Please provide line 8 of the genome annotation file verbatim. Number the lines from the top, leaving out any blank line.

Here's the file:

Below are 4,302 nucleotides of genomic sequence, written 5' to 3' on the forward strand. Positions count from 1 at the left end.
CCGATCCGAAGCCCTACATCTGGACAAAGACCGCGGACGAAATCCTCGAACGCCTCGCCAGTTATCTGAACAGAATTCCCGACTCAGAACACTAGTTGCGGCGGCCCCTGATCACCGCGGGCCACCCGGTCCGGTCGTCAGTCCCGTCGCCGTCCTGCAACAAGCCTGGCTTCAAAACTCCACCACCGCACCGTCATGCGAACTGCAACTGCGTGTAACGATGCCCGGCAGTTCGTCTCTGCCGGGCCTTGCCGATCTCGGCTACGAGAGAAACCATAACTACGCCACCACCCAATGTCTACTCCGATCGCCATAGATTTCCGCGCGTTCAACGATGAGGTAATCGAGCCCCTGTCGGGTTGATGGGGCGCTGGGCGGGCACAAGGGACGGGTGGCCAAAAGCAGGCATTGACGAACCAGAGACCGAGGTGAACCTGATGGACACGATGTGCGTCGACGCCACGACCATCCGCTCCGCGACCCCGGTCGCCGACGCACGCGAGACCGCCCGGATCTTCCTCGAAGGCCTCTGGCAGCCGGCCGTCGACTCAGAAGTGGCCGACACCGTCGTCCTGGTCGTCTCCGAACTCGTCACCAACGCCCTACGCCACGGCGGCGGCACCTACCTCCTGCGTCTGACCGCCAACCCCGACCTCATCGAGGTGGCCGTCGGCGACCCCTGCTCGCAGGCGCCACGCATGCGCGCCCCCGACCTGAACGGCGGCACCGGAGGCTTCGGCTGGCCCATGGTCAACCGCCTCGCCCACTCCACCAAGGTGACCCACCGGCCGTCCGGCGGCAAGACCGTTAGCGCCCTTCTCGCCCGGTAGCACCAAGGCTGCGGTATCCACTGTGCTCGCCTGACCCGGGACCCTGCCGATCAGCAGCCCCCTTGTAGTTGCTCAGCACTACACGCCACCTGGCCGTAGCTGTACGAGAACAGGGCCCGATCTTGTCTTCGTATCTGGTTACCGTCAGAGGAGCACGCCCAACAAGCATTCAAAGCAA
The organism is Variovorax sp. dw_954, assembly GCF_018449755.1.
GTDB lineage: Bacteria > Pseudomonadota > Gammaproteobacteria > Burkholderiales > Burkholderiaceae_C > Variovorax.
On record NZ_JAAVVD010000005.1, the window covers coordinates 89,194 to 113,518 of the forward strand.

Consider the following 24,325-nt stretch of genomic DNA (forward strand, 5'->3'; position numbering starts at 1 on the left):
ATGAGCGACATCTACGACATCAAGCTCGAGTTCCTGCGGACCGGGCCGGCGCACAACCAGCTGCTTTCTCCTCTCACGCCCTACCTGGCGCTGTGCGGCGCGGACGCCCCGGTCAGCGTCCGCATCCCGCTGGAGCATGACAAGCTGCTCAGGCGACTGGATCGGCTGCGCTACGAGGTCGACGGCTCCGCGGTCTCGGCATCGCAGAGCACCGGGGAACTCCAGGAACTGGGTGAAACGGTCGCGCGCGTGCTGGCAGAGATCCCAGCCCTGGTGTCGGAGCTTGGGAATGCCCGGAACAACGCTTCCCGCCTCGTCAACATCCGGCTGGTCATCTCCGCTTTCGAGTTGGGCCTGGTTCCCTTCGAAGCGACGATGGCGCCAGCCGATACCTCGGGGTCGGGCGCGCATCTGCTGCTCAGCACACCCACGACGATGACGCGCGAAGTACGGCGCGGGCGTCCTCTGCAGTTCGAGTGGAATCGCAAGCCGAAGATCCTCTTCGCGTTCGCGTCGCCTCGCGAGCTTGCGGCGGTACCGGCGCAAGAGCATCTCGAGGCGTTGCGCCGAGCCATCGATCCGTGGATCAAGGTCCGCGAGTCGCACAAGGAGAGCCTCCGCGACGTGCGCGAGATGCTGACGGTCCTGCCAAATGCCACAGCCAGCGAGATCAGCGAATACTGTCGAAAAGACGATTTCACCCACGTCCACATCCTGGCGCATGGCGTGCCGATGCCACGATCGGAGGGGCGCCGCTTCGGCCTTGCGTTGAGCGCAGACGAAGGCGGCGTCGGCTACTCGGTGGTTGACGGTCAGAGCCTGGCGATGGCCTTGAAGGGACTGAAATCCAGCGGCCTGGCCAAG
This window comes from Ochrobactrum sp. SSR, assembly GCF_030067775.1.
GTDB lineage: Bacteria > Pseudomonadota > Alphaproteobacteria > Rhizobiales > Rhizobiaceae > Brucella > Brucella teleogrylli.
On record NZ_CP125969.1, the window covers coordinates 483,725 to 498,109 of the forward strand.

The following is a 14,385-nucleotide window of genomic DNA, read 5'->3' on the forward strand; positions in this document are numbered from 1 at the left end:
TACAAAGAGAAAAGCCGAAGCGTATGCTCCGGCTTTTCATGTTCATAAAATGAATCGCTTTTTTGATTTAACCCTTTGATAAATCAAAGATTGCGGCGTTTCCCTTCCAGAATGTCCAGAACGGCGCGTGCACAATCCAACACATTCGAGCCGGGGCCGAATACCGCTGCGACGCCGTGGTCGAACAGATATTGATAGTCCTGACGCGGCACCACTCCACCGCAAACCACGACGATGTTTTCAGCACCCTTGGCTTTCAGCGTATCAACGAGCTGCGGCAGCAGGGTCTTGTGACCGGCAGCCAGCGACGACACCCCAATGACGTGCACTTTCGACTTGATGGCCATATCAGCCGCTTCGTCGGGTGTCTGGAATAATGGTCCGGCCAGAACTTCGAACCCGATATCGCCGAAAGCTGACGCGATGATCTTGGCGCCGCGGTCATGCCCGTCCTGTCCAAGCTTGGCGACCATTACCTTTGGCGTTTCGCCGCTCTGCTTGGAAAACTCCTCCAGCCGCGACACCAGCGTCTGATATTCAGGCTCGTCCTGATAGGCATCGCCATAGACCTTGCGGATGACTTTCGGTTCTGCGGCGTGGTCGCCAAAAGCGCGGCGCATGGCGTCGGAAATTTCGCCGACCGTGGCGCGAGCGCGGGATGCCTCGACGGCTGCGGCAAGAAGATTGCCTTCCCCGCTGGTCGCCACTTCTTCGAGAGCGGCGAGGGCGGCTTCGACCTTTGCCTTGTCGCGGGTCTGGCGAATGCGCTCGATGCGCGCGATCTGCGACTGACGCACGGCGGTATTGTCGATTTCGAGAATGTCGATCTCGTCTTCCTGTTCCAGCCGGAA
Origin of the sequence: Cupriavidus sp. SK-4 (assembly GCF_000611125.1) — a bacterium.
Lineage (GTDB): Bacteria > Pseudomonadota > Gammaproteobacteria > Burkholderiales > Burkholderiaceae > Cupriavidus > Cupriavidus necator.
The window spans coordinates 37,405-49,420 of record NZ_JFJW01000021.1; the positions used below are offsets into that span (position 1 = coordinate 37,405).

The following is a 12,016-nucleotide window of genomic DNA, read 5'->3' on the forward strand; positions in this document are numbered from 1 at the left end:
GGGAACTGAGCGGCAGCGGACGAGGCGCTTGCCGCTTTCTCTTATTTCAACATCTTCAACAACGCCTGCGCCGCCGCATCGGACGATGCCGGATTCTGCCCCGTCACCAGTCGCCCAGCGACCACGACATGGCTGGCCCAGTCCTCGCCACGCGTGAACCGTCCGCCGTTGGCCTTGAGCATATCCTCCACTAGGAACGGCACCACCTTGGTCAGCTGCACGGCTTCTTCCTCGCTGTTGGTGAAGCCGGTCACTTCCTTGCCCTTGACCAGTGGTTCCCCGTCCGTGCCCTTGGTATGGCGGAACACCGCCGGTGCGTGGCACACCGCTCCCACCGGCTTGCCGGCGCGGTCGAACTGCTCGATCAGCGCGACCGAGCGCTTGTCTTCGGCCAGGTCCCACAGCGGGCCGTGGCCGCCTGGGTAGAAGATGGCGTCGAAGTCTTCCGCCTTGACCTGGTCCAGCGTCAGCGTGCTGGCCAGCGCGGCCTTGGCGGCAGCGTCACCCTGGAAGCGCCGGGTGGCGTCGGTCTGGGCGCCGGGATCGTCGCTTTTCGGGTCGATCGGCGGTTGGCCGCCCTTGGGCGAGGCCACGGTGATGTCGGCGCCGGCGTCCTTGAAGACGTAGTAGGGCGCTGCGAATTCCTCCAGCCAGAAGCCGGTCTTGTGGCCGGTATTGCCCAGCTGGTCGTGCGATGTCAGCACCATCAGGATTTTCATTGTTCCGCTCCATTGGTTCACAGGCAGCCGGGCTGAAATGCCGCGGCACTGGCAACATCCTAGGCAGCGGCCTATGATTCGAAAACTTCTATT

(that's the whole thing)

This window comes from Ochrobactrum sp. SSR, assembly GCF_030067775.1.